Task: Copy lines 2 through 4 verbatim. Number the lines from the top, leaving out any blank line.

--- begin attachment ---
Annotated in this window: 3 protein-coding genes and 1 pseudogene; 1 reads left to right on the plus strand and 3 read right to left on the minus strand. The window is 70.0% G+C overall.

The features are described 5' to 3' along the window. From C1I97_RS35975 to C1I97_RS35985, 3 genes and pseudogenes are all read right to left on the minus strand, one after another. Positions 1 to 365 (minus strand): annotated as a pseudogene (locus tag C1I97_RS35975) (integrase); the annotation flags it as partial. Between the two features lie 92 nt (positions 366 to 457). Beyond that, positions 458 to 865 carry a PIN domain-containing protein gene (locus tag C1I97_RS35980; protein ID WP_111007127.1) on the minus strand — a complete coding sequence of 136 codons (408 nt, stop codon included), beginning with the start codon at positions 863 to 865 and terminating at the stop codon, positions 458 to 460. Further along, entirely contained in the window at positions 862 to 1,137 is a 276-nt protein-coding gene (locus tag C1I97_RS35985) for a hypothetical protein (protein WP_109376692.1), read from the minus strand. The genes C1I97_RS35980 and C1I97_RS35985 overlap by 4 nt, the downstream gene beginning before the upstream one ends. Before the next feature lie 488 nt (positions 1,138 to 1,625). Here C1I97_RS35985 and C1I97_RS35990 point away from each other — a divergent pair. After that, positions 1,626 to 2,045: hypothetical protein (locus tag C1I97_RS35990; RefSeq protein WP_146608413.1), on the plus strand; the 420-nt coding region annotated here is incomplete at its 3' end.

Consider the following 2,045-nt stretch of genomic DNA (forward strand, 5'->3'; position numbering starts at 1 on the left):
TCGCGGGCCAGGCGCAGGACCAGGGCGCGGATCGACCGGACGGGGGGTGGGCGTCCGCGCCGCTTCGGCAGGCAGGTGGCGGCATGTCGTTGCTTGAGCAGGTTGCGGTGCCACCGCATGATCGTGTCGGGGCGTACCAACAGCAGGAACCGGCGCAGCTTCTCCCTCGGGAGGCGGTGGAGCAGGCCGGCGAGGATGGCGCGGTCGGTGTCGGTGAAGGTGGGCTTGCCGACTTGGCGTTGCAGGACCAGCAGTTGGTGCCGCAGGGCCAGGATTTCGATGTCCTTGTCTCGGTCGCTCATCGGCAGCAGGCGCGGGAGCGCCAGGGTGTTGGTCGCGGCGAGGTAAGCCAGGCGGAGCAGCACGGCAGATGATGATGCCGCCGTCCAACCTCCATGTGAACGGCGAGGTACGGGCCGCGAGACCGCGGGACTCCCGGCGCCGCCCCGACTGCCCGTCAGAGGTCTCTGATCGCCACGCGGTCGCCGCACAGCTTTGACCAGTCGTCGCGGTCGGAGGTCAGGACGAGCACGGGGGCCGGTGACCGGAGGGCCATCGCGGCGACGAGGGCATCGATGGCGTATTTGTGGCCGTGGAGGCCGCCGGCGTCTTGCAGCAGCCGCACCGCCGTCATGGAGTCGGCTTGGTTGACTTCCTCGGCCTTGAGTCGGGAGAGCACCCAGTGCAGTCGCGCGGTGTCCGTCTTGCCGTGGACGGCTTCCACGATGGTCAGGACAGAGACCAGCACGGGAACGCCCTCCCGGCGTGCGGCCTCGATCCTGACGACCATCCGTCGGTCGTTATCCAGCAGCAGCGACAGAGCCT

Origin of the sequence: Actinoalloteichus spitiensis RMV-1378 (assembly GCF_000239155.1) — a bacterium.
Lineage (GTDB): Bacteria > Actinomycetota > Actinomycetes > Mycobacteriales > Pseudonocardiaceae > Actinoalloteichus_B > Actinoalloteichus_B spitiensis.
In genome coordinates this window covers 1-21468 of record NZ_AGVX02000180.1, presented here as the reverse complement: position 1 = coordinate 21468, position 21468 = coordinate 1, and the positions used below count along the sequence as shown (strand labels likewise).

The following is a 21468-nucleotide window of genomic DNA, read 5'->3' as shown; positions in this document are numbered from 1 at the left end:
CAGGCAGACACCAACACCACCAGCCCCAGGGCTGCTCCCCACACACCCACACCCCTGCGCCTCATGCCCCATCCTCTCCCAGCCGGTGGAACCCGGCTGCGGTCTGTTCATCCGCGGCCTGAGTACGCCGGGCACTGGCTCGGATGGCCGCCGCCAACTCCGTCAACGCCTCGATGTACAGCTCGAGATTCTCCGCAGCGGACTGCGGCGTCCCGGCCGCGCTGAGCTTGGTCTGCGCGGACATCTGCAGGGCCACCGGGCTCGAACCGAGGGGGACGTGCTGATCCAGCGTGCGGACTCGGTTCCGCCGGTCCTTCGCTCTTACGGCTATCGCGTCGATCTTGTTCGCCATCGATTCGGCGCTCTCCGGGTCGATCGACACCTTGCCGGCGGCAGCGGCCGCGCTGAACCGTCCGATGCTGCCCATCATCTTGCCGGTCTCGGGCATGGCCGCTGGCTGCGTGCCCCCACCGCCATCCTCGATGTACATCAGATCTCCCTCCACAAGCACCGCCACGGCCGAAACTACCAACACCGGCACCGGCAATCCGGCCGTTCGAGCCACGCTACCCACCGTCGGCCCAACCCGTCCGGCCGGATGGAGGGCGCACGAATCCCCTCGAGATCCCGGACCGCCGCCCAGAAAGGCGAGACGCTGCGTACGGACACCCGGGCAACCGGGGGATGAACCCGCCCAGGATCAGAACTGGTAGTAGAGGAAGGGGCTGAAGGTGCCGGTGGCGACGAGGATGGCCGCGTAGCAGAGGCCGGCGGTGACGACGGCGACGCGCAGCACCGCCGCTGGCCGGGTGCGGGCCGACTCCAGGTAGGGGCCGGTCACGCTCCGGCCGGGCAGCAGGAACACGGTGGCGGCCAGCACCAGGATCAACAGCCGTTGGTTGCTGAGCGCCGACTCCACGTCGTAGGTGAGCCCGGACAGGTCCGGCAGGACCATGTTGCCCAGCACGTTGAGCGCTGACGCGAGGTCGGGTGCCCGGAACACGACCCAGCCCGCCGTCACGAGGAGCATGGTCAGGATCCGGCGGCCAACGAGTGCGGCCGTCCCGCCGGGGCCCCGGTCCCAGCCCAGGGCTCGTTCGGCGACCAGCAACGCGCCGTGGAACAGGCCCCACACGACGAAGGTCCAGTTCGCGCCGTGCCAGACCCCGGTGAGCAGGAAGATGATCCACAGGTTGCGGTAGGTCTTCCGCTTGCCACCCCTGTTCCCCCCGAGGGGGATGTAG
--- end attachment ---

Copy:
The features are described 5' to 3' along the window. From C1I97_RS35975 to C1I97_RS35985, 3 genes and pseudogenes are all read right to left on the minus strand, one after another. Positions 1 to 365 (minus strand): annotated as a pseudogene (locus tag C1I97_RS35975) (integrase); the annotation flags it as partial. Between the two features lie 92 nt (positions 366 to 457). Beyond that, positions 458 to 865 carry a PIN domain-containing protein gene (locus tag C1I97_RS35980; protein ID WP_111007127.1) on the minus strand — a complete coding sequence of 136 codons (408 nt, stop codon included), beginning with the start codon at positions 863 to 865 and terminating at the stop codon, positions 458 to 460. Further along, entirely contained in the window at positions 862 to 1,137 is a 276-nt protein-coding gene (locus tag C1I97_RS35985) for a hypothetical protein (protein WP_109376692.1), read from the minus strand. The genes C1I97_RS35980 and C1I97_RS35985 overlap by 4 nt, the downstream gene beginning before the upstream one ends. Before the next feature lie 488 nt (positions 1,138 to 1,625). Here C1I97_RS35985 and C1I97_RS35990 point away from each other — a divergent pair. After that, positions 1,626 to 2,045: hypothetical protein (locus tag C1I97_RS35990; RefSeq protein WP_146608413.1), on the plus strand; the 420-nt coding region annotated here is incomplete at its 3' end.

Consider the following 2,045-nt stretch of genomic DNA (forward strand, 5'->3'; position numbering starts at 1 on the left):
TCGCGGGCCAGGCGCAGGACCAGGGCGCGGATCGACCGGACGGGGGGTGGGCGTCCGCGCCGCTTCGGCAGGCAGGTGGCGGCATGTCGTTGCTTGAGCAGGTTGCGGTGCCACCGCATGATCGTGTCGGGGCGTACCAACAGCAGGAACCGGCGCAGCTTCTCCCTCGGGAGGCGGTGGAGCAGGCCGGCGAGGATGGCGCGGTCGGTGTCGGTGAAGGTGGGCTTGCCGACTTGGCGTTGCAGGACCAGCAGTTGGTGCCGCAGGGCCAGGATTTCGATGTCCTTGTCTCGGTCGCTCATCGGCAGCAGGCGCGGGAGCGCCAGGGTGTTGGTCGCGGCGAGGTAAGCCAGGCGGAGCAGCACGGCAGATGATGATGCCGCCGTCCAACCTCCATGTGAACGGCGAGGTACGGGCCGCGAGACCGCGGGACTCCCGGCGCCGCCCCGACTGCCCGTCAGAGGTCTCTGATCGCCACGCGGTCGCCGCACAGCTTTGACCAGTCGTCGCGGTCGGAGGTCAGGACGAGCACGGGGGCCGGTGACCGGAGGGCCATCGCGGCGACGAGGGCATCGATGGCGTATTTGTGGCCGTGGAGGCCGCCGGCGTCTTGCAGCAGCCGCACCGCCGTCATGGAGTCGGCTTGGTTGACTTCCTCGGCCTTGAGTCGGGAGAGCACCCAGTGCAGTCGCGCGGTGTCCGTCTTGCCGTGGACGGCTTCCACGATGGTCAGGACAGAGACCAGCACGGGAACGCCCTCCCGGCGTGCGGCCTCGATCCTGACGACCATCCGTCGGTCGTTATCCAGCAGCAGCGACAGAGCCT